Friend to the stars and owner of Express Newspapers and OK! magazine, Richard Desmond has made a name for himself as a successful businessman. But where does his money come from? The Money Programme investigates.
Richard Desmond is no stranger to controversy but even this colourful press baron is likely to be embarrassed by revelations of his brushes with the New York mafia and details of a battle with the Inland Revenue over millions of pounds of disputed tax.
Donations to Labour
The revelations come just months after the row over Desmond's £100,000 donation to Labour shortly after the government decided not to refer his takeover bid for Express Newspapers to the Competition Commission in 2001.
Desmond's brushes with organised crime came in the early 1990s, almost a decade after he secured the franchise to publish the UK version of Penthouse. Having already made a mint out of magazines in the UK, he spotted a new opening to cash in on the pornography industry in the US.
Desmond's move into America put a few noses out of joint. He'd taken adverts in his magazines for phone sex lines from Ricky Martino, widely reported to be a member of the Gambino crime family, but not known by Desmond.
According to Jerry Capeci of the John Jay College of Criminal Justice in New York: "Anyone who gets into the sex business in New York, whether it's pornography, distribution of magazines or phone sex lines, has to deal with the mob sooner or later.
"They're always out there looking to make a buck and if you are getting big enough and making enough money for them to notice you, they're going to come after you and look to get a piece of your action," adds Capeci.
The deal with Martino started to go very sour and the New Yorkers, who were losing serious amounts of money, wanted compensation.
Although Desmond refused to pay any compensation, this all changed after his managing director Philip Bailey went to New York for a business conference and was accosted by two men on his way back to the airport. The men, according to a police report based on Bailey's evidence, pistol-whipped him, cut him with a knife and used an electric cattle prod on his testicles. They also told Bailey to tell his boss - Desmond - that he was a "dead man".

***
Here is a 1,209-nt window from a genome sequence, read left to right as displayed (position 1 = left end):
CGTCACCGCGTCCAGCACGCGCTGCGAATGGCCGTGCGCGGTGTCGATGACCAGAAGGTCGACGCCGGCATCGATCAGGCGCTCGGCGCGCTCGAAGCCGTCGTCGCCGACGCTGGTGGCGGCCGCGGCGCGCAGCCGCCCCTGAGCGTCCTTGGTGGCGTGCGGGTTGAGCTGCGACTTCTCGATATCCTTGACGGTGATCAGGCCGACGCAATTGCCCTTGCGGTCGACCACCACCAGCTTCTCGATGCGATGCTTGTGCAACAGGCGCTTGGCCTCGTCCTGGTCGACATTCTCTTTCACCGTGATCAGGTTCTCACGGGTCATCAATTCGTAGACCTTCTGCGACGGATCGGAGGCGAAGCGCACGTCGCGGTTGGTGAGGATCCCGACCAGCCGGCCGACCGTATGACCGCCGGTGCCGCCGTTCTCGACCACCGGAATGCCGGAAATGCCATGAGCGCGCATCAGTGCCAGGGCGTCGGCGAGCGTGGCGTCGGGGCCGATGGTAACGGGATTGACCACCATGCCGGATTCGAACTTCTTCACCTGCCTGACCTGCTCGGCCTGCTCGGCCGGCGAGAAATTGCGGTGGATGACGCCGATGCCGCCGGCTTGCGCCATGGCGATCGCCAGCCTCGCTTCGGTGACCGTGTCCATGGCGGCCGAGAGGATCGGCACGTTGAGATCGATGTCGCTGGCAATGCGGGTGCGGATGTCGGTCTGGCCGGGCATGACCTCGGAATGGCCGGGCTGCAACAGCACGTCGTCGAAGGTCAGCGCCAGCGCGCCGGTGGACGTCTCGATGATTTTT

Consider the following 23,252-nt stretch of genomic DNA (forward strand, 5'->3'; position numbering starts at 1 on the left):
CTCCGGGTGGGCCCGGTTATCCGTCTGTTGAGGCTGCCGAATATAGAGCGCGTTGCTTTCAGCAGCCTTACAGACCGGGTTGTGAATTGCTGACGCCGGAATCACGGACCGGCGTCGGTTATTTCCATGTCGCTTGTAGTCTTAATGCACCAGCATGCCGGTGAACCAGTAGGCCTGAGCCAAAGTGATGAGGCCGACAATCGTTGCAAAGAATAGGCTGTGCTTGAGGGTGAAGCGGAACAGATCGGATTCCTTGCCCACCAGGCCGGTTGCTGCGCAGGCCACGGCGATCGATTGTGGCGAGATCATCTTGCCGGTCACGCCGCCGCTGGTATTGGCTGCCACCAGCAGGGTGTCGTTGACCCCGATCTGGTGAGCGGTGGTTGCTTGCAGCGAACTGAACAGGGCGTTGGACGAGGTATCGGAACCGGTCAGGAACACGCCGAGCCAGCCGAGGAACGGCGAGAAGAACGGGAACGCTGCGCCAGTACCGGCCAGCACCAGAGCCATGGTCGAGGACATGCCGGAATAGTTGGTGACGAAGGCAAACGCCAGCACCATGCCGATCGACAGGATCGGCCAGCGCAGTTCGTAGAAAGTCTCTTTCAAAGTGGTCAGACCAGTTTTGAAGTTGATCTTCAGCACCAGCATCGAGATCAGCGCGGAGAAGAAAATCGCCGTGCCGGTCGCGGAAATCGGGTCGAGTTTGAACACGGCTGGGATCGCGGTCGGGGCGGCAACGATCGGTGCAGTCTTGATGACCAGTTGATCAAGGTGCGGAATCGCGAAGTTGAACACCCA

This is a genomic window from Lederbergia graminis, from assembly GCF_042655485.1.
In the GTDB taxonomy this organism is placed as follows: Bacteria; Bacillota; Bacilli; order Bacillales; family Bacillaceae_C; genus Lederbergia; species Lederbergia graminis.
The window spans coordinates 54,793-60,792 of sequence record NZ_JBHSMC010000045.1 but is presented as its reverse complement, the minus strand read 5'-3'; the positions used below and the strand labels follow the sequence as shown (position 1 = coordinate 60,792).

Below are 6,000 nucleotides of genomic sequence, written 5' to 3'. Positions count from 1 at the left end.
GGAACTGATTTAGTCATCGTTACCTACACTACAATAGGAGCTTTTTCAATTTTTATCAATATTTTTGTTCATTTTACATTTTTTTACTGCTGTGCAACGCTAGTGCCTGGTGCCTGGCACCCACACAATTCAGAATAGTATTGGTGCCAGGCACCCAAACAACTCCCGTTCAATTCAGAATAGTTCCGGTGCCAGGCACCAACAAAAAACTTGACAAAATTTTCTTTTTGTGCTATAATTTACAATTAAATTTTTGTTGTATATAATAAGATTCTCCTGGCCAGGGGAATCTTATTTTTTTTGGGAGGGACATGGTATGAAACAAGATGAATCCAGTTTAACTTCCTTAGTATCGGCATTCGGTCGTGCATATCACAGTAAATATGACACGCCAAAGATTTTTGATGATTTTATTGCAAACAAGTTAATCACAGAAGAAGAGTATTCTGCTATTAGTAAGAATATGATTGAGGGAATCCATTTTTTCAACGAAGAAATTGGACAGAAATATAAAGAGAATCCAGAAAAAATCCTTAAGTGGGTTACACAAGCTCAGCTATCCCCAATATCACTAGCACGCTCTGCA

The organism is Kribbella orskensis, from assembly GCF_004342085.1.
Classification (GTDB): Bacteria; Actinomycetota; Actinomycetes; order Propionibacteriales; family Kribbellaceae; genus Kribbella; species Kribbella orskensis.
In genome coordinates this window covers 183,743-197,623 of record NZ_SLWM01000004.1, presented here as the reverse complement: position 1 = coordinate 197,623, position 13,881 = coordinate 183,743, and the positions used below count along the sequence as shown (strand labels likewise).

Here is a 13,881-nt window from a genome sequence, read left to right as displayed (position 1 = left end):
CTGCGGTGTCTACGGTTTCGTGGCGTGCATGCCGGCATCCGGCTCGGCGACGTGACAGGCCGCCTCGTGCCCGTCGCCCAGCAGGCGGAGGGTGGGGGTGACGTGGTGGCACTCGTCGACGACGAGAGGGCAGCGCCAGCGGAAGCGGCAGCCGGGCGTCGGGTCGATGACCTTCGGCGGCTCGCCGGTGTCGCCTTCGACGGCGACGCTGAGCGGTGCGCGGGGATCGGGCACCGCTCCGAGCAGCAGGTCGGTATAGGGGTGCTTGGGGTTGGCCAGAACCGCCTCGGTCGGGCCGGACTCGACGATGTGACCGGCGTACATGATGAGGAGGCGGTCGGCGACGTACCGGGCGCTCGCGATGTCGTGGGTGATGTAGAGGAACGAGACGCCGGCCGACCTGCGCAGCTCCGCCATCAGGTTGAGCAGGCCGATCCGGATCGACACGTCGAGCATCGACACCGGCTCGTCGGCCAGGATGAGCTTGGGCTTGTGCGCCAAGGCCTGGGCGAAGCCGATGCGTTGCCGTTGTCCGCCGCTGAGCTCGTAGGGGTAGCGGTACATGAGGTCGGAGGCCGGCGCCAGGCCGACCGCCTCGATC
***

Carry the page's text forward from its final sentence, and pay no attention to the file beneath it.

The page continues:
Desmond, who has previously said the attack on Bailey was a fantasy, did, however, take it seriously enough at the time to encourage Bailey to report the attack to the New York Police Department. And, apparently in fear of his life, he hired a bodyguard, James Brown, to protect him. Brown had previously served time in prison during the 1980s for threatening a witness in a court case.
According to a source close to Brown, Desmond was then told he had to pay the Americans £2m or face the consequences. It is said the cash was later delivered in bags to an Italian restaurant in London's Soho, although Desmond categorically denies giving any money to the Gambino crime family at all.
Back in the UK, meanwhile, an Inland Revenue study of an agreement between Desmond and United Newspapers resulted in a huge bill for tax claimed to be due on the deal. United Newspapers, which was keen to sign a distribution deal with Desmond, signed an agreement with him that - fortuitously for Desmond - did not include a sale-or-return clause. This meant Desmond could print as many magazines as he liked and still get paid, even if United couldn't then sell them.
The agreement proved an expensive mistake for United, which was then forced to buy ten of Desmond's titles to get out of it. Desmond made £12m on that sale, which attracted the attention of the Inland Revenue and gave rise to a long-running dispute between Desmond and the UK taxman.
Desmond says his advisors believe no tax is due, but his accounts show the Revenue has been asking for as much as £8m, a sizeable sum even for a man who values his own porn TV operations at £260m.
This programme was first transmitted on Tuesday 24 September 2002.